JERUSALEM — The primary goal of Pope Benedict XVI’s pilgrimage to the Holy Land is to provide much-needed encouragement to the region’s fast-dwindling Christian community.

That’s according to Vatican and local Church officials.

During the visit, which will take place in Jordan, Israel and the Palestinian-ruled West Bank from May 8-15, Pope Benedict will celebrate large outdoor Masses in Jordan’s capital, Amman; Jerusalem and Nazareth in Israel; and in the West Bank town of Bethlehem.

In Jordan, the Pope will visit Mount Nebo, where Moses gazed at the Promised Land, and the site of Christ’s baptism on the Jordan River. Muslim leaders will greet him at the Mosque of al-Hussein bin Talal, the largest mosque in Jordan.

In Israel, the Pope will celebrate Mass in Galilee and pray at the Church of the Holy Sepulchre in Jerusalem. He will pray the Regina Caeli at the Cenacle in Jerusalem.

He will meet with the mufti of Jerusalem as well as Israel’s chief rabbis and visit the Western Wall and the Yad Vashem Holocaust Memorial, accompanied by Israeli President Shimon Peres.

The third leg of the visit will include a Mass in Manger Square and a visit to a Palestinian refugee camp, as well as a meeting with Palestinian President Mahmoud Abbas.

Although the Pope will meet with political leaders from all three places and thousands of visitors from the U.S., Europe and elsewhere are expected to arrive, the Pope’s visit is seen first of all as a pastoral visit, to meet the “living stones” of the Church, said Father Pierbattista Pizzaballa, Franciscan custodian of the Holy Land.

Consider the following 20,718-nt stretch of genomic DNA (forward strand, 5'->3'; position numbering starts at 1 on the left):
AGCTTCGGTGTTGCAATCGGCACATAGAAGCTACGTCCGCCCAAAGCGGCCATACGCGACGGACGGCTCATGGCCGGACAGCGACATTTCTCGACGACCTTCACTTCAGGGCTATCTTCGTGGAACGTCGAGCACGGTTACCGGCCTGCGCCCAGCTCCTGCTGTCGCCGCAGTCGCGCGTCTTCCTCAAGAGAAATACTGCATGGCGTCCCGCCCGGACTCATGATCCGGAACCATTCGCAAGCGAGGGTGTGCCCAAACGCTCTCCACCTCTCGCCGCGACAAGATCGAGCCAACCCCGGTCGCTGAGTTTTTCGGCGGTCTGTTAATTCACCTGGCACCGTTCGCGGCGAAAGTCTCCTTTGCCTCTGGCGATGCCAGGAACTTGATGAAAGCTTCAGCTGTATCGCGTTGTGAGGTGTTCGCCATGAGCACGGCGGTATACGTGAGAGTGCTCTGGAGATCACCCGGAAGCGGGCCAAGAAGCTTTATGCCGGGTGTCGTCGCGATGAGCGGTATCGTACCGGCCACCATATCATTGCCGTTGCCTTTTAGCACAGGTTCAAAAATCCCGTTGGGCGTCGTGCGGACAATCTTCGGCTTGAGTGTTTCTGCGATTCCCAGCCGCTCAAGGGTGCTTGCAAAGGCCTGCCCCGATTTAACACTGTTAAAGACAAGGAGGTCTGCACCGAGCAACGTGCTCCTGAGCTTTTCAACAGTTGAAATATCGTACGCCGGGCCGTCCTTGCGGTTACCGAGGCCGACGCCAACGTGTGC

The pilgrimage, only the third Holy Land visit by a pope, comes at a time of deep frustration for most local Christians, the vast majority of whom are ethnically Palestinian. Sixty percent reside in Israel, and virtually all of the rest live in the West Bank. Only about 2,500 remain in Gaza.

Israel’s security barrier, which has prevented terrorist incursions into Israel but locked Palestinians into the West Bank, has led to a great deal of frustration, Father Pizzaballa said.

The same is true in Gaza — more so even. West Bank “Christians, lawyers and architects, are leaving,” he said. “If you live in Bethlehem and want to work as a surgeon, there are no prospects. You must move abroad.”

“We hope his visit will help us to stay in our land, in our pastoral work, and to encourage us to avoid emigration,” Bishop Fouad Twal, Latin Patriarch of Jerusalem, told Catholic News Service when the trip was announced in March. “We hope it will encourage us toward more dialogue, more justice and more peace.”


Bad Timing?

Some Palestinians have criticized the timing of the visit, asserting that Israel should be punished for its military operation of the Gaza Strip in late December 2008. Israel entered the strip to halt Hamas rocket attacks into Israel. Both Christians and Muslims said they were disappointed that the Pope will not be visiting Gaza, but are pleased he will be visiting a refugee camp.

“If we can’t go to Gaza, we will bring Gaza to him,” Patriarch Twal said.